HCA — then a public company — went private in 2006 in a $32.1 billion sale to private equity funds Kohlberg Kravis Roberts (KKR), Bain Capital and Merrill Lynch, as well as to family members of HCA’s co-founder Dr. Tommy Frist Jr. and other executives on HCA’s management team.
The size of the deal was a U.S. record at the time, but the federal lawsuit in Boston lays out the legal argument that the price tag was kept artificially low. Attorneys for the private equity firms being sued insist they did nothing wrong.
In a Politico report from a national governor’s gathering, Gov. Bill Haslam is among Republicans quoted in giving their thoughts on what Mitt Romney should be doing differently in his campaign. While Walker said Romney should run a singular campaign on the economy and the budget, Tennessee Gov. Bill Haslam suggested the nominee-in-waiting push back against Obama’s Bain-bashing by explaining further about what he did in the business world.
“I would hope that he’ll do more of that,” said Haslam, himself a businessman before turning to politics.
The Tennessean said Obama wanted to put Romney “in a really tight little box.”
“His job is to break out of that and show, ‘Here’s who I really am,'” Haslam said, adding: “In my mind, he’s got a heck of a story to tell.”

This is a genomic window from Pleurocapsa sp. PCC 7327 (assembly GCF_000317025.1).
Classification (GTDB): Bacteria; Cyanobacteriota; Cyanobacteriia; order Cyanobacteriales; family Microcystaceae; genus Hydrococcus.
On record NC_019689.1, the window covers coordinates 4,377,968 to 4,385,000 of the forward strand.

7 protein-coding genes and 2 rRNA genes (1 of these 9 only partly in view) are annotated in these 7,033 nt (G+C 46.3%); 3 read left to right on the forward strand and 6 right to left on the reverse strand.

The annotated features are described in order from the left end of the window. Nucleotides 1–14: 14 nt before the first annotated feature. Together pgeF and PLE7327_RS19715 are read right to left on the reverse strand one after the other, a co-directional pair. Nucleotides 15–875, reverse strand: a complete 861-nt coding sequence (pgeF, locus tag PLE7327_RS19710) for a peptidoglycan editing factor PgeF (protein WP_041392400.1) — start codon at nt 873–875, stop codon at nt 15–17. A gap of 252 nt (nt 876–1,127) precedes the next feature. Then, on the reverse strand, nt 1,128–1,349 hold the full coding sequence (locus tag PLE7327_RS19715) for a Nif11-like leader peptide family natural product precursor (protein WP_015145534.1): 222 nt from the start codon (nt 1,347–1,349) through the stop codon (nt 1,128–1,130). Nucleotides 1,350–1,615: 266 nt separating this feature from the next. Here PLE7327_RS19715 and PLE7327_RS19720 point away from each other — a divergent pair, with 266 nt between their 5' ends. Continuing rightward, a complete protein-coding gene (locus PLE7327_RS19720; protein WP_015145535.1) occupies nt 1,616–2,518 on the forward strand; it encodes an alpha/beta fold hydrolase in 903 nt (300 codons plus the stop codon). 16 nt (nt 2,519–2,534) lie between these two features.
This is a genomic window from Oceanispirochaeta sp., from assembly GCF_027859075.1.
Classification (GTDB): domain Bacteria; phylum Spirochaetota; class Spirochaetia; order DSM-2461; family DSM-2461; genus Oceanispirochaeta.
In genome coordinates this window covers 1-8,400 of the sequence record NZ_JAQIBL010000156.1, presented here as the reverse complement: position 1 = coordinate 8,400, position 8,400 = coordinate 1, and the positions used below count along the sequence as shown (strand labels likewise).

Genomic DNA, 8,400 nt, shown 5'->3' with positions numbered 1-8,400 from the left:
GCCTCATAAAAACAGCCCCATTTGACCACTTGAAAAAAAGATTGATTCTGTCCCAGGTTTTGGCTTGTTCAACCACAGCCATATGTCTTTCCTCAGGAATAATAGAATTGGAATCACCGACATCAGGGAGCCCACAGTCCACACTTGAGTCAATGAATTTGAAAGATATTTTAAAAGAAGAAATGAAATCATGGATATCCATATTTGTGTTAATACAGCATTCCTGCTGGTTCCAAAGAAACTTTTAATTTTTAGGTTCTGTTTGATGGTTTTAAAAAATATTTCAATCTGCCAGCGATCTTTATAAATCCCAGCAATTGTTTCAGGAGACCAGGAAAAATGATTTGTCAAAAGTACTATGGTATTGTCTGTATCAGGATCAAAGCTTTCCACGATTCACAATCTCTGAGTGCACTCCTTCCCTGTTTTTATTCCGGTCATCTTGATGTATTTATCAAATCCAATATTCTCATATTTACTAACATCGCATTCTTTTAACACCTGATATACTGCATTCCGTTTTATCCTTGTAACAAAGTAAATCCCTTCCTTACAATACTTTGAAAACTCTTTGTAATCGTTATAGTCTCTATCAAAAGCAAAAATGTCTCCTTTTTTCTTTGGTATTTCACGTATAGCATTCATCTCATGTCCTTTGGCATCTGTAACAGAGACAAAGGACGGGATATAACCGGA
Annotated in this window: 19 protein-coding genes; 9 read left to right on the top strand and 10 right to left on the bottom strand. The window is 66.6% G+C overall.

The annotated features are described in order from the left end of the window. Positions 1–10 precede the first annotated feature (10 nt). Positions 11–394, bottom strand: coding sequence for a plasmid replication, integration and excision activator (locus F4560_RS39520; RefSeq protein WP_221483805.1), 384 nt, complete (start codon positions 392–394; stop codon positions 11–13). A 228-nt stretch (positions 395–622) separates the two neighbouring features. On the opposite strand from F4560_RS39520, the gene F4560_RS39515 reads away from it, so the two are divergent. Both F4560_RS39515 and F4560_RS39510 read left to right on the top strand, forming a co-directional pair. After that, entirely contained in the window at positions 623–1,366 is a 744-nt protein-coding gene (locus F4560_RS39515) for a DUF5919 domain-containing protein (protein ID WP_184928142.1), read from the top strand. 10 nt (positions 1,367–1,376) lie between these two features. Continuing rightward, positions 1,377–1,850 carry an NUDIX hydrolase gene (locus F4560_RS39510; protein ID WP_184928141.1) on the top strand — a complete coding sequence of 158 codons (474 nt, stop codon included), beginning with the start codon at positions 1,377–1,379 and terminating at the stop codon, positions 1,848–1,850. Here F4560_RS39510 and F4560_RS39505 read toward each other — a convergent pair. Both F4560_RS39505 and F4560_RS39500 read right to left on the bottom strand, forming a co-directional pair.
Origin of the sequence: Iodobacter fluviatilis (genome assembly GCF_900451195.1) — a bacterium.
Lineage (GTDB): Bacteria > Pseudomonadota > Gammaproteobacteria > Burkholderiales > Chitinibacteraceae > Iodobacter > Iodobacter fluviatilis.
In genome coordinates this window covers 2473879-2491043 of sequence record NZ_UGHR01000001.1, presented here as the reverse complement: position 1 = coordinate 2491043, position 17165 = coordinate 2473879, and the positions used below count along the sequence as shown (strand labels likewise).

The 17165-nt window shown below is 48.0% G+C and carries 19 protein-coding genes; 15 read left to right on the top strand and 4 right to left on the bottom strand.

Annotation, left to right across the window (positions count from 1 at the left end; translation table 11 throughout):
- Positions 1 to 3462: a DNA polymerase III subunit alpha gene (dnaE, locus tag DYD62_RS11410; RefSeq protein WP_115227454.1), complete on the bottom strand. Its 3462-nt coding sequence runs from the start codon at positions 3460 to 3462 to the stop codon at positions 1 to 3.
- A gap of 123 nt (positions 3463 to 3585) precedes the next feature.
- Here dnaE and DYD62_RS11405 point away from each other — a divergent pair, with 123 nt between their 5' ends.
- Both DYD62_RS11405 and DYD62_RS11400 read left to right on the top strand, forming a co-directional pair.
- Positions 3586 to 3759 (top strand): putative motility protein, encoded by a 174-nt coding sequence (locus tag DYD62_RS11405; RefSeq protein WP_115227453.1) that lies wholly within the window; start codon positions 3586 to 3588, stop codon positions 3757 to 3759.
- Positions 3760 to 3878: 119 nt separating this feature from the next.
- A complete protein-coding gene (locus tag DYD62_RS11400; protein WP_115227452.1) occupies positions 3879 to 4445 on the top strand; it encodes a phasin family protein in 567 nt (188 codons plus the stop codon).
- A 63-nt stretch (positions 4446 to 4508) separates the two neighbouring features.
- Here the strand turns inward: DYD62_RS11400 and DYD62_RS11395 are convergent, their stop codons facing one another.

Other GOP governors, however, channeled the increasingly common complaint among conservatives when it comes to Romney, contending that he needed to go beyond mere criticism of Obama and detail his own plans for the presidency.
News release from state attorney general’s office:
Tennessee Attorney General Bob Cooper and 26 other state attorneys general announced a $34.25 million agreement with GE Funding Capital Market Services, Inc. (“GEFCMS”) as part of an ongoing nationwide investigation of alleged anticompetitive and fraudulent conduct in the municipal bond derivatives industry.
As part of the multistate agreement, GEFCMS has agreed to pay $30 million in restitution to affected state agencies, municipalities, school districts and not-for-profit entities nationwide that entered into municipal derivative contracts with GEFCMS between 1999 and 2005. In addition, GEFCMS agreed to pay a $1.25 million civil penalty and $3 million in fees and costs of the investigation to the participating states.